Digital versions of Yuan, Euro and Pound, so what? Ethereum-underpinned Shekel, now that’s news!
We have all seen the central banks around the world pushing their pipe dream of launching a digital currency.
Largely, this has been misunderstood by many and when the first government-driven directive toward digital currency began, there was a widespread assumption that all of a sudden, the People’s Bank of China, one of the most illiberal government-operated central banks in the world, was adopting Bitcoin and other decentralized currencies.
This of course was not the case and never will be, and the reality is that China, along with the European Central Bank and potentially the Bank of England are all engaged in developing digital versions of existing sovereign currency, hence there could potentially be a digital Euro, digital Pound which is rather humorously being referred to as “Britcoin”, and a digital Yuan which the Chinese government has recently stated will be used internally in order to monitor capital usage rather than going international.
A central bank-issued version of Bitcoin there never was, and never will be, is the long and short of it, however when it comes to Israel’s interest in Ethereum, things are somewhat different.
Israel is also not known for being a very open economy, however today its central bank, the Bank of Israel, stated that it intends to use Ethereum technology to create a digital version of the national sovereign currency, the Shekel.
Yes, it is still not an actual untethered cryptocurrency, it is still a version of the Shekel, but in the case of Bank of Israel’s version of a digital currency, it does use the same underpinnings as untethered cryptocurrency Ethereum, which is very interesting indeed.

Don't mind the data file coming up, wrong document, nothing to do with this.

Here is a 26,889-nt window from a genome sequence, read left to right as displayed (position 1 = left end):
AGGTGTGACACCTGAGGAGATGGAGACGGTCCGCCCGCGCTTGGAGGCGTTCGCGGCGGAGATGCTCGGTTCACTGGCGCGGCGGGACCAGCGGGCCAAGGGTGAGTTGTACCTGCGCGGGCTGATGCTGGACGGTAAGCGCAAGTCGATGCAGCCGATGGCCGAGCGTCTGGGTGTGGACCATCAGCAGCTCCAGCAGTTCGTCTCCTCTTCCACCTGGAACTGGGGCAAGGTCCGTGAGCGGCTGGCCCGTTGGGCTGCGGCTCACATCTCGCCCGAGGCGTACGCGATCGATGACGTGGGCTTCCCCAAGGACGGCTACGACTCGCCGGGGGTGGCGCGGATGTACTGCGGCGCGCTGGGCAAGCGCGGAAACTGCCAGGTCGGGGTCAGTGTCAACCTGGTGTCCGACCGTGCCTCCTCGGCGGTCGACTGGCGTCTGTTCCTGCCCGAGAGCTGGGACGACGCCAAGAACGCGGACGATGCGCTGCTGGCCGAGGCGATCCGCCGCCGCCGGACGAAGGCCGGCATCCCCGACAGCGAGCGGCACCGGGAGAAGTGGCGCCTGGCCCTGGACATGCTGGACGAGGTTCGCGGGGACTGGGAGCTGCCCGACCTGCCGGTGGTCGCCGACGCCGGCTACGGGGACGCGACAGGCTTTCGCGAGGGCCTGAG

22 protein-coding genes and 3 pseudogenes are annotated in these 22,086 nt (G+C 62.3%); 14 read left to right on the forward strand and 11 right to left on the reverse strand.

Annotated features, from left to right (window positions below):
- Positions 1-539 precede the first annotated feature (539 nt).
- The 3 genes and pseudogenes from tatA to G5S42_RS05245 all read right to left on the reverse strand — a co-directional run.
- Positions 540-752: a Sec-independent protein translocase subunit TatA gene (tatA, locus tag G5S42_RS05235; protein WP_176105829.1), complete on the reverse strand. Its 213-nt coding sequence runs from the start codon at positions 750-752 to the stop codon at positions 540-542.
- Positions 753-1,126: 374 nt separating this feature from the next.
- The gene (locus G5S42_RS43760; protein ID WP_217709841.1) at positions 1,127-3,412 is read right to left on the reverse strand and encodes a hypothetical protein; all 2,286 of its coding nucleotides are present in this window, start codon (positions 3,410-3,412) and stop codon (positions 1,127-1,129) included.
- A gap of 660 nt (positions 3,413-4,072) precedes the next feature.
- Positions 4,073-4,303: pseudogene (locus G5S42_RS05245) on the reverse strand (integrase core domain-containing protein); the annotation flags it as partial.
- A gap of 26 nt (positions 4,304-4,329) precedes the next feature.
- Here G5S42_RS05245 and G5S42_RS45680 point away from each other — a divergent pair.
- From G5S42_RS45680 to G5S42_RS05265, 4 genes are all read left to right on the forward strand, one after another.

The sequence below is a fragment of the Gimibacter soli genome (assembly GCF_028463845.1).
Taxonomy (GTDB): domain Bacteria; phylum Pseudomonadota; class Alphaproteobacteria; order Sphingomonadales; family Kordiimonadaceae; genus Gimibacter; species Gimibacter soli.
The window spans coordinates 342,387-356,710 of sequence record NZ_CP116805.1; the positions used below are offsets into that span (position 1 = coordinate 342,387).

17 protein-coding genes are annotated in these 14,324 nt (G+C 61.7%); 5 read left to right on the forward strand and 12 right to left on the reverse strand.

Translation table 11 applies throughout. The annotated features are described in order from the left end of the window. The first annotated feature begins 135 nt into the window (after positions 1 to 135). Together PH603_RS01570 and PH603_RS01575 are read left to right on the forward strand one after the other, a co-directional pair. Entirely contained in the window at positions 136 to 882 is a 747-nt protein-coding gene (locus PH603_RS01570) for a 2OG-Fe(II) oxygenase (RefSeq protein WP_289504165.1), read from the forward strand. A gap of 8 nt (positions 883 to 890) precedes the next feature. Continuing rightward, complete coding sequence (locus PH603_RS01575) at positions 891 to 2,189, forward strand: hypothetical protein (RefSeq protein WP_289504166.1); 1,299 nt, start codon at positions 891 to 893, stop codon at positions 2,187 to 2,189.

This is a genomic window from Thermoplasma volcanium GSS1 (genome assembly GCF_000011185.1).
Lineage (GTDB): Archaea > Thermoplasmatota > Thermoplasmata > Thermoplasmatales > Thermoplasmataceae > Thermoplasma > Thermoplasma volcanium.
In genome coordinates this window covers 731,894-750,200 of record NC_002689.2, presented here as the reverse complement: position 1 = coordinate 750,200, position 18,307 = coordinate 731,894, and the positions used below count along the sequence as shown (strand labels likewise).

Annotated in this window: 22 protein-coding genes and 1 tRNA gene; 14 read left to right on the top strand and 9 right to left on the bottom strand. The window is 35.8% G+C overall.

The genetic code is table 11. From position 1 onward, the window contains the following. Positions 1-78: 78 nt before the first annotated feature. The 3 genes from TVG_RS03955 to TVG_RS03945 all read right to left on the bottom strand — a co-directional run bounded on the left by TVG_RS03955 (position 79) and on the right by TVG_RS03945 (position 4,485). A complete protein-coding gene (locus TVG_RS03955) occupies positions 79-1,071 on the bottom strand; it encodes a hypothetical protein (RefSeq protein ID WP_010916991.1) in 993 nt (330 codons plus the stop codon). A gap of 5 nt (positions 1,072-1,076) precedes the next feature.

Currently the Bank of Israel is carrying out a trial of the digital Shekel internally, and has recently stated that it believes that the digital payment system could have a positive impact on the economy by simplifying payment processes while providing security to both parties in a transaction.
Even more interesting in a nation where no contactless transactions exist, Apple Pay is either blocked or severely restricted, and no chip-and-pin devices exist in point of sale terminals. Remember the old magnetic strip swiping of the 1990s? It’s still very much alive and well in Israel.
Perhaps even more interestingly, one of the most attractive aspects of Ethereum is its smart contract technology, which if harnessed properly can perform an entire host of legal, contract-related and financial transactions ranging from employment contracts to freelance work invoices, and Israel has a lot of freelancers.
Perhaps the Bank of Israel’s pilot could extend toward smart contract rollout, however that has not been mooted yet.
Whichever way it is looked at, many central banks in large economic blocs such as China, the US, Britain and the European Union are very much involved in creating digital versions of their currencies, largely to control their own markets, however Israel, which controls its own markets in a far stricter way than any Western country, may ironically use an Ethereum-underpinned digital currency to open its Shekel and the business ecosystem of Israel’s commercial world to greater and wider opportunities.